A great book on the subject is Virtual Machine Design and Implementation, by Bill Blunden. It covers way more than you'll need for an emulator (including creating an assembler for a virtual machine), but I strongly believe it will help in the long run.

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The hardest problem in writing an emulator, in my opinion, is to emulate the hardware. Most important thing is to know how the hardware works, so you'd best choose a device for which there are plenty of documentation.
First actual programming task should be to write (or acquire by other means) a processor emulator. It can be a bit tedious to write and you need to write small test programs in assembly to test for bugs. It's important that you understand the semantics of all of the instructions well. In other words, you need to be able to program in assembly for the target device.
Once you've got a processor emulator, you can start working on the other hardware.

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Quote:
Original post by stylin
Quote:
Original post by Nychold
... Pulling out an opcode, getting the operands, executing, increasing the PC, whatever.

I'm a little confused about this. Do you mean IP?


IP (Instruction Pointer) is the same as PC (Program Counter).

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Quote:
Original post by FlowingOoze
Quote:
Original post by stylin
Quote:
Original post by Nychold
... Pulling out an opcode, getting the operands, executing, increasing the PC, whatever.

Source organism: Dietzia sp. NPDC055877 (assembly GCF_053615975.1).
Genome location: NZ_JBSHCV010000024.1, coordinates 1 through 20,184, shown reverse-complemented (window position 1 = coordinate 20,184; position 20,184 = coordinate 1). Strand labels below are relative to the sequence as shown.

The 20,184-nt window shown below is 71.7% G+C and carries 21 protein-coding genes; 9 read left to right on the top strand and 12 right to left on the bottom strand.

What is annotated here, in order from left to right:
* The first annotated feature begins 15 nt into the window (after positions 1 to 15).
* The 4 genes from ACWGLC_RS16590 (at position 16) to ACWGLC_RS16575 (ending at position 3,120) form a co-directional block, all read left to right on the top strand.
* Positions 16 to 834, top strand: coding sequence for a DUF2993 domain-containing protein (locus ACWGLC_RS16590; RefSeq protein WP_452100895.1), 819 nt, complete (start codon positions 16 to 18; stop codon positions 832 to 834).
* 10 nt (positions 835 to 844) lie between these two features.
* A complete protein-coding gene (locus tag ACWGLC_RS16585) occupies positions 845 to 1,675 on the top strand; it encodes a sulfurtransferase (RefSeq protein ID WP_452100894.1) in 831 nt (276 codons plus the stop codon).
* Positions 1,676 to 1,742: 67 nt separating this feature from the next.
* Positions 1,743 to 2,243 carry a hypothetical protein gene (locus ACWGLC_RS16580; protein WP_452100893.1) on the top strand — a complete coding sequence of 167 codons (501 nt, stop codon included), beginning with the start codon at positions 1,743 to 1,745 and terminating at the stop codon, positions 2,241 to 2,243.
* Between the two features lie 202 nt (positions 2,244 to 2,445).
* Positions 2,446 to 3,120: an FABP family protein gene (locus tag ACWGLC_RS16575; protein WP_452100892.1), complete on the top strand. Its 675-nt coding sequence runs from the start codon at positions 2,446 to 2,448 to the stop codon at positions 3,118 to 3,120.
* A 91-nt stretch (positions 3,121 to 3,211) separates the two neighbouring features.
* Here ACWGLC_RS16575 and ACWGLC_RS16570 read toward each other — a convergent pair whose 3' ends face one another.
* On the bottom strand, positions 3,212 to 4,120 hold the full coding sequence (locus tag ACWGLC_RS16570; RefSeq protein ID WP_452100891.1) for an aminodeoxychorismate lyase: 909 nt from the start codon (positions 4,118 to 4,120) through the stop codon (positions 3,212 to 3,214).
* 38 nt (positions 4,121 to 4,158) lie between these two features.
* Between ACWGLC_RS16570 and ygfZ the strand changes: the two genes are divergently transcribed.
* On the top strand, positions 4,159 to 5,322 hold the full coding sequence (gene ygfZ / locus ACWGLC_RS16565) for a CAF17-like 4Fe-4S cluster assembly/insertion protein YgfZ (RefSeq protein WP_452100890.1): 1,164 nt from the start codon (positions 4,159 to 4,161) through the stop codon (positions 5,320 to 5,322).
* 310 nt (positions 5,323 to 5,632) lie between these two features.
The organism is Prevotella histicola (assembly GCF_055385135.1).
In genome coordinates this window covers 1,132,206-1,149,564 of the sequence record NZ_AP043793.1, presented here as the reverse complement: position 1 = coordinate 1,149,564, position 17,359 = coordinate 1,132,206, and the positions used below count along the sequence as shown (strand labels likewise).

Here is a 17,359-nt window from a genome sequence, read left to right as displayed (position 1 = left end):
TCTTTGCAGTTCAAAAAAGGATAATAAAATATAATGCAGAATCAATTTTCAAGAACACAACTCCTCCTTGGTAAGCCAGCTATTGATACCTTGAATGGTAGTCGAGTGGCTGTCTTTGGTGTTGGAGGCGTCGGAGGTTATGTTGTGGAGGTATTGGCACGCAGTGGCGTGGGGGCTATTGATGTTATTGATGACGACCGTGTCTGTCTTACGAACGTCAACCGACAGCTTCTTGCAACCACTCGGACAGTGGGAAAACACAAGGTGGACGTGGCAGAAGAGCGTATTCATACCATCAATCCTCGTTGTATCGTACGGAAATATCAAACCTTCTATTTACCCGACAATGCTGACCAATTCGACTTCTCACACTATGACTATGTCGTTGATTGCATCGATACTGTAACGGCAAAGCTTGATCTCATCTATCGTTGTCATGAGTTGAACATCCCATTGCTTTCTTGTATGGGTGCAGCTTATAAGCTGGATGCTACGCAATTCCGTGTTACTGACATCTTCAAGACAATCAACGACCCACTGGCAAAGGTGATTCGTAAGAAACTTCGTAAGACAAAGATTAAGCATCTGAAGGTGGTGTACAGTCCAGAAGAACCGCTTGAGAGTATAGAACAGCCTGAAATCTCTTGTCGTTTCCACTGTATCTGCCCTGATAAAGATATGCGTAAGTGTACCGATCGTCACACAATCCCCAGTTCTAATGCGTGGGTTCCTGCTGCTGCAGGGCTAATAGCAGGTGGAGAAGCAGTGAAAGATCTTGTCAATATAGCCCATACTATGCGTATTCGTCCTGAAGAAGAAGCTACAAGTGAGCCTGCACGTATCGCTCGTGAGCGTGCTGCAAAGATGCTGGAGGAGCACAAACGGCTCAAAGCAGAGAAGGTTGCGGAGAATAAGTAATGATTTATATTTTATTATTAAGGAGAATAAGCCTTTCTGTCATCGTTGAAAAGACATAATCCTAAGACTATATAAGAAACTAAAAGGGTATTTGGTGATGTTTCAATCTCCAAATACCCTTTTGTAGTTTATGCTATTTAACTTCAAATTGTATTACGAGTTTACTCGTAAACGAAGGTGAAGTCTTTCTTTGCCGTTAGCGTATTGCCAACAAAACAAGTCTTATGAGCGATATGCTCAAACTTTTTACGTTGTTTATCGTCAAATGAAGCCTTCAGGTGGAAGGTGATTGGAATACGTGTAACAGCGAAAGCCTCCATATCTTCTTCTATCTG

I'm a little confused about this. Do you mean IP?


IP (Instruction Pointer) is the same as PC (Program Counter).

Thanks for the clarification. I figured as much, but I wasn't sure.

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Ok for all these people who said you need to be a pro asm programmer or W/E, dont listen to em, I wrote a CPU core for the nes, without any knowledge of asm when I started, and I wrote it in VB. It helped me learn ASM, or at least alot of the fundamental concepts, like addressing modes. Writing an emulator isnt as hard as everyone makes it out to be, its just hard to make a good fast one.

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Alright so then the 2600 isn't simple to emulate eh, I don't know what gave me the idea it was :). Ok then I'll try to write a gameboy emulator instead hopefully when I get some free time. The Virtual Machine idea sounds interesting as well. Does anybody know of some open source gameboy emulators I can look at?
And I wouldn't like to start off trying to emulate the snes I want to keep my sanity for now. [lol]

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I've written an x86 emulator that handled bios images and such and a few devices. The biggest problems are documentation on the cpu's, documentation on the hardware, and timing issues. I'd say timing issues are the biggest, even later Zsnes versions had timing issues. If you can get a nice scheduler and such going then you'll be fine.

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The nesdev forum has a support section for emulator authors. You may want to check out some of the topics even if you don't intend to write a NES emulator since they cover lots of common emulation issues in detail.

Keep in mind that different systems require widely different levels of synchronization and timing, largely depending on how much hacking you had to get anything decent out of the graphics chip. So a GameBoy which has little need for palette hacking and has split-screen support built-in isn't too touchy about timing, while almost every single NES game requires fairly accurate cycle counting, and the C64 is nothing short of a nightmare.